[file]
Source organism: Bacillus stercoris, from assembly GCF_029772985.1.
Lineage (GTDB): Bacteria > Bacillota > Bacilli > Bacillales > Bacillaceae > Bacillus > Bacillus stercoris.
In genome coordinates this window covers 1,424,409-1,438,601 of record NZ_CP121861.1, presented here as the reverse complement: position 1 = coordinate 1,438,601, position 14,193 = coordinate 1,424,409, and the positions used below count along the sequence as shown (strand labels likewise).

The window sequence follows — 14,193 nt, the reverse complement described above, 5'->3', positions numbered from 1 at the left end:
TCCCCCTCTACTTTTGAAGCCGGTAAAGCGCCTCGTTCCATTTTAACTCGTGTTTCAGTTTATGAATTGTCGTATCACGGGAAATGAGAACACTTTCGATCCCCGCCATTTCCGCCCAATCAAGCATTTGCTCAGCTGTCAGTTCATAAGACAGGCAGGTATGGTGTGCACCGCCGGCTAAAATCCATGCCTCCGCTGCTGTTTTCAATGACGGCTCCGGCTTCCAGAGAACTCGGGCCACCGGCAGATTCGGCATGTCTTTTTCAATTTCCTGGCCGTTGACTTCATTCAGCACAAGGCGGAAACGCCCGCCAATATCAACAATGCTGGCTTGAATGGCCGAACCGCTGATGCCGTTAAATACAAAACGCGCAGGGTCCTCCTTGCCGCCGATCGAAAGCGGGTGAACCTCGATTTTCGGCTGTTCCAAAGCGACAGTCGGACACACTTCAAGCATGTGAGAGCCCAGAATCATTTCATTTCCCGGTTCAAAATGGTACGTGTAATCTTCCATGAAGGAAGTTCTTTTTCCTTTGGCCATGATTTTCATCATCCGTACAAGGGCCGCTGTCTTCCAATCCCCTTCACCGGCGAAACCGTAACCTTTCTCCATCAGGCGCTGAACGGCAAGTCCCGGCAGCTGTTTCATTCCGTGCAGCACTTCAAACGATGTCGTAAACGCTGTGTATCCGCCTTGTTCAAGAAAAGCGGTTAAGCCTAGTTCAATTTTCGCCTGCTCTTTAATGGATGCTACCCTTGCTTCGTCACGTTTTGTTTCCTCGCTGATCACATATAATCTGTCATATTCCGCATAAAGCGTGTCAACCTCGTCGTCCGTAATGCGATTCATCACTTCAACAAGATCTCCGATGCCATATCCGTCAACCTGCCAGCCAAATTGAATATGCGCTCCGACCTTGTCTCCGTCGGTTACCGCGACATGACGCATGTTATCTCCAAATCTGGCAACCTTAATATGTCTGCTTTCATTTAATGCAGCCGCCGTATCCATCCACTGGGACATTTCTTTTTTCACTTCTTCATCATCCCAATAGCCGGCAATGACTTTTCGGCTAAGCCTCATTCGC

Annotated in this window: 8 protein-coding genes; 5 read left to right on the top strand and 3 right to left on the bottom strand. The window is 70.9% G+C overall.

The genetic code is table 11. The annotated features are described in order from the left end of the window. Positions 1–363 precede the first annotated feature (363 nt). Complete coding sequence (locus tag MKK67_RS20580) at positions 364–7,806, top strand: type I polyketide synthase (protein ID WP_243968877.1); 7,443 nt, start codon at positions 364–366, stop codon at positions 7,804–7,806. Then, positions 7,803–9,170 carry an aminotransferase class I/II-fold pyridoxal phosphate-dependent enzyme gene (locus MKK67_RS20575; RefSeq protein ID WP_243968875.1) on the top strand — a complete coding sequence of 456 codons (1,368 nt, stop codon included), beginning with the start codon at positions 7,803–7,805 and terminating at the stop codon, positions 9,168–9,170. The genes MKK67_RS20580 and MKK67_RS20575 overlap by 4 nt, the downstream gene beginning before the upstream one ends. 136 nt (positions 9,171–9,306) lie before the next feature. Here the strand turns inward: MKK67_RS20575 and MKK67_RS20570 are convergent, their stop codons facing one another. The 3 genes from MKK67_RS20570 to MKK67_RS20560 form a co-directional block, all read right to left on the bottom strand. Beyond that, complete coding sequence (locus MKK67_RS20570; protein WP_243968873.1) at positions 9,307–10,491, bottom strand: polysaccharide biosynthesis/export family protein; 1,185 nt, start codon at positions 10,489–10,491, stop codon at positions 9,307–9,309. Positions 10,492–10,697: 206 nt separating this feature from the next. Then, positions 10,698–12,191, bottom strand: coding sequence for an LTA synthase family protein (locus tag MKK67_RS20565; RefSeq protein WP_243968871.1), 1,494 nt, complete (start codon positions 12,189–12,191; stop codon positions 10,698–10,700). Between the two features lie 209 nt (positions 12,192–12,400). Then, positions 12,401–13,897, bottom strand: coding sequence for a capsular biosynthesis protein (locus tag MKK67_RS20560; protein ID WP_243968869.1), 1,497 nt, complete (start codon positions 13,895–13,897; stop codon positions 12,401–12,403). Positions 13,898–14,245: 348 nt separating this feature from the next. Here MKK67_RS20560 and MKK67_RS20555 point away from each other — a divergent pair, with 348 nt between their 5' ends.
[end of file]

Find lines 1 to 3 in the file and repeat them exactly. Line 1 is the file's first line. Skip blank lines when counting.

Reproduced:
Source organism: Bacillus stercoris, from assembly GCF_029772985.1.
Lineage (GTDB): Bacteria > Bacillota > Bacilli > Bacillales > Bacillaceae > Bacillus > Bacillus stercoris.
In genome coordinates this window covers 1,424,409-1,438,601 of record NZ_CP121861.1, presented here as the reverse complement: position 1 = coordinate 1,438,601, position 14,193 = coordinate 1,424,409, and the positions used below count along the sequence as shown (strand labels likewise).